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Cosmic black eye? Massive punch from dwarf planet may explain why our moon is so weird

The far side of the moon is weirder than we previously thought and new research indicates that, in the distant past, the moon could have faced off against an unknown object in a massive collision that changed its face.

On the near side that faces Earth, we can see large dark areas of volcanic basalt dotting the lunar landscape. Meanwhile, on the dark side, thanks to the Soviet probe Luna 3 which orbited the Moon in 1959, we know that surface is riddled with thousands upon thousands of craters, according to RT.

While many might posit that the Earth has simply protected the near side from aeons of meteorite impacts, new research suggests that the real answer may not be so simple (the Earth is too far from the moon to provide enough anti-meteor defense anyway).

Three More Die Amid Overcrowding Near Everest Summit

Three more climbers have died on Mount Everest, taking the death toll to seven in a week - more than the total for the whole of last year.

The three died of exhaustion while descending on Thursday, according to BBC.

It comes amid traffic jams near the summit as record numbers make the ascent, despite calls to limit the number of climbing permits.

Nepal has issued 381 permits at $11,000 (£8,600) each for the spring climbing season at the world's highest peak.

Loving dogs is in your DNA

Being a dog-lover is not a choice, it is in your DNA. 

This finding from a team of researchers in Sweden and England sheds some light on how man's best friend came to be and found being a dog owner is may be genetic.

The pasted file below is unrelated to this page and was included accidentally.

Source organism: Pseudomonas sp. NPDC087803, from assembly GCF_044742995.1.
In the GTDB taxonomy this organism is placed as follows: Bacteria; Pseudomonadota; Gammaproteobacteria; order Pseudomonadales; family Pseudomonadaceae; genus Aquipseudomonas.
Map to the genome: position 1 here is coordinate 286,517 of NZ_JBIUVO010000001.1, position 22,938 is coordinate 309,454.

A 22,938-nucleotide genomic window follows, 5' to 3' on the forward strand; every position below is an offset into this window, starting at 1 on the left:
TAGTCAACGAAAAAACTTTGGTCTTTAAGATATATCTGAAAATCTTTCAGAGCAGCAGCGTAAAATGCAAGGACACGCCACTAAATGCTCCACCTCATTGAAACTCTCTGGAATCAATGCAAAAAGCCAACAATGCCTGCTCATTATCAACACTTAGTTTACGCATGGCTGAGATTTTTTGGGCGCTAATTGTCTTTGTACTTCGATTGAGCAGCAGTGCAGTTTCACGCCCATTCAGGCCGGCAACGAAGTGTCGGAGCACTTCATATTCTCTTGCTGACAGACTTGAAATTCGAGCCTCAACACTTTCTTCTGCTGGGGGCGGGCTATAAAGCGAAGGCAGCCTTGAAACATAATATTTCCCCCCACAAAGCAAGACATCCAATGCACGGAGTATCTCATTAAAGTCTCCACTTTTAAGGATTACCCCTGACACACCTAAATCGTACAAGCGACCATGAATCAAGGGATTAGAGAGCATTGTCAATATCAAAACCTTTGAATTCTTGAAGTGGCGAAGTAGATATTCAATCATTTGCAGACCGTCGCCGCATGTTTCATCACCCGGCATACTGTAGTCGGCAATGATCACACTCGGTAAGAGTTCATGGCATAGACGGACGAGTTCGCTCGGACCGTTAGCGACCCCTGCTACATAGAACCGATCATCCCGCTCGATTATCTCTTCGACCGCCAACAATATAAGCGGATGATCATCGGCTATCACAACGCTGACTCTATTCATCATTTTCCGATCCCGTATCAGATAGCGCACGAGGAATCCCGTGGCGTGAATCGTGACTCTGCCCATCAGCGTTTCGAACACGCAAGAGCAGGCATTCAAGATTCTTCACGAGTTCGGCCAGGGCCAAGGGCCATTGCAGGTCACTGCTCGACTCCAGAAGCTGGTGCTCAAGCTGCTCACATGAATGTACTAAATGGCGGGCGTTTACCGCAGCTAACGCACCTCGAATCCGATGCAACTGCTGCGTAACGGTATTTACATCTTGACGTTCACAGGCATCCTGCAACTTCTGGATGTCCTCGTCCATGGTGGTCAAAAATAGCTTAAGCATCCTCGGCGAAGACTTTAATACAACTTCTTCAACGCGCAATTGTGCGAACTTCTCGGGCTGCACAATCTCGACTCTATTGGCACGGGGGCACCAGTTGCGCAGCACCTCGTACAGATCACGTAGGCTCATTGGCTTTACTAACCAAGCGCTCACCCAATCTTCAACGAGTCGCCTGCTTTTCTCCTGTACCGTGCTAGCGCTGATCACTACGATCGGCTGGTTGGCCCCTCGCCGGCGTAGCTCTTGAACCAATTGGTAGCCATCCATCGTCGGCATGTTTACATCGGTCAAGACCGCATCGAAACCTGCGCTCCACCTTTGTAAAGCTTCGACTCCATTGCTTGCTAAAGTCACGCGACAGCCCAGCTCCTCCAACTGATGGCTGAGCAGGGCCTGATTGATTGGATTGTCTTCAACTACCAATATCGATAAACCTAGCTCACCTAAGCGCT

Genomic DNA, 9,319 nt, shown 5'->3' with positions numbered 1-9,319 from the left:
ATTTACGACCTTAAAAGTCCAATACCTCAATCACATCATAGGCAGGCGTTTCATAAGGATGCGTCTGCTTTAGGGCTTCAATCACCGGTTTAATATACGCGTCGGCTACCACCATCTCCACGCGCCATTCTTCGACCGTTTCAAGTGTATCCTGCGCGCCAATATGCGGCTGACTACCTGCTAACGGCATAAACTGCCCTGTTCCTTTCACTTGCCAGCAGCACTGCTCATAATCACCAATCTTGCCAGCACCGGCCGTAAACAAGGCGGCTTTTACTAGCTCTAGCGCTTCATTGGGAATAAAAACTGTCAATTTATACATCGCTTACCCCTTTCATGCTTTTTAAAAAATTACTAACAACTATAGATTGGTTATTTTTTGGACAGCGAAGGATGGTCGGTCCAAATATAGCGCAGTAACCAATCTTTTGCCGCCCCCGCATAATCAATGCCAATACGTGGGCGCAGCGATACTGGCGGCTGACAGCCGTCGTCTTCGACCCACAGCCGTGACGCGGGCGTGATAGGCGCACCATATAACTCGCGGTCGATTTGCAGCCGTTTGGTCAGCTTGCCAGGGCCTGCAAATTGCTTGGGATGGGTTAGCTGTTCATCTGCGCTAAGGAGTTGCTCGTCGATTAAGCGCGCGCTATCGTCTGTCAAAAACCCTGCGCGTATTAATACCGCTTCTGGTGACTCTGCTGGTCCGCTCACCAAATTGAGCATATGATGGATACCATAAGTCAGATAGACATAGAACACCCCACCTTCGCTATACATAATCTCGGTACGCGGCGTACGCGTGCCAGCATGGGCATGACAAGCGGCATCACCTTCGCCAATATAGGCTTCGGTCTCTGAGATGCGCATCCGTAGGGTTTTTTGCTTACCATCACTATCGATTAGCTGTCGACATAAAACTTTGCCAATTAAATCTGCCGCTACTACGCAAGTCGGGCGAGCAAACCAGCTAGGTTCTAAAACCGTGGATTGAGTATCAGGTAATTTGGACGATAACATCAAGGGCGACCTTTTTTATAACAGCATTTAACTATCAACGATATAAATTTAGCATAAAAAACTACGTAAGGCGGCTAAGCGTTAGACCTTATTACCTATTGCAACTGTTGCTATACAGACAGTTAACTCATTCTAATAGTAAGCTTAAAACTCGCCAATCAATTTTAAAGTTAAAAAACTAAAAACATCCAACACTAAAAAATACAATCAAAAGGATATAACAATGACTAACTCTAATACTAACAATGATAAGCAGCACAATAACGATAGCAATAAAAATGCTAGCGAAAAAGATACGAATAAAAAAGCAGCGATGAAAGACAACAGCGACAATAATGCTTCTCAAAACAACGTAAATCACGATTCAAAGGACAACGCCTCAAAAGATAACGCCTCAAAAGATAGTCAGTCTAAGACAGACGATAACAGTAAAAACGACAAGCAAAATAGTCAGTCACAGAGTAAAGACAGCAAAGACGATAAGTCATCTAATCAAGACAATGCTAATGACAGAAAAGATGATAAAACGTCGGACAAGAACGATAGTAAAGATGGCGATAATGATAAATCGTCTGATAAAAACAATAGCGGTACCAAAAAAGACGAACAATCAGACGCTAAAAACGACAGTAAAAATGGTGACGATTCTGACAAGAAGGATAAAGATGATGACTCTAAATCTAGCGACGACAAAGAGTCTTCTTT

A study of twins found that getting a dog is influenced by an individual's genes and may even be inherited, according to Daily Mail. 

It is impossible to say which genes are involved from the study but identical twins agreed far more than non-identical pairs on whether they would have a pet pooch.

Previous research found if we had a pet as a child we are more likely to like animals and own a pet in adulthood.

Bedbugs survived the dinosaur extinction event

A study that began as an investigation into the "utterly bizarre" way in which bedbugs reproduce has revealed they have existed for far longer than humans.

DNA samples from 30 species of bedbug revealed the insects had been around for at least 115 million years, according to BBC.

The blood-sucking parasites predate their earliest known hosts - bats - by more than 50 million years.

Scientists Created Bacteria With a Synthetic Genome. Is This Artificial Life?

In a milestone for synthetic biology, colonies of E. coli thrive with DNA constructed from scratch by humans, not nature.

Scientists have created a living organism whose DNA is entirely human-made perhaps a new form of life, experts said, and a milestone in the field of synthetic biology.

Researchers reported that they had rewritten the DNA of the bacteria Escherichia coli, fashioning a synthetic genome four times larger and far more complex than any previously created.

The bacteria are alive, though unusually shaped and reproducing slowly. But their cells operate according to a new set of biological rules, producing familiar proteins with a reconstructed genetic code.

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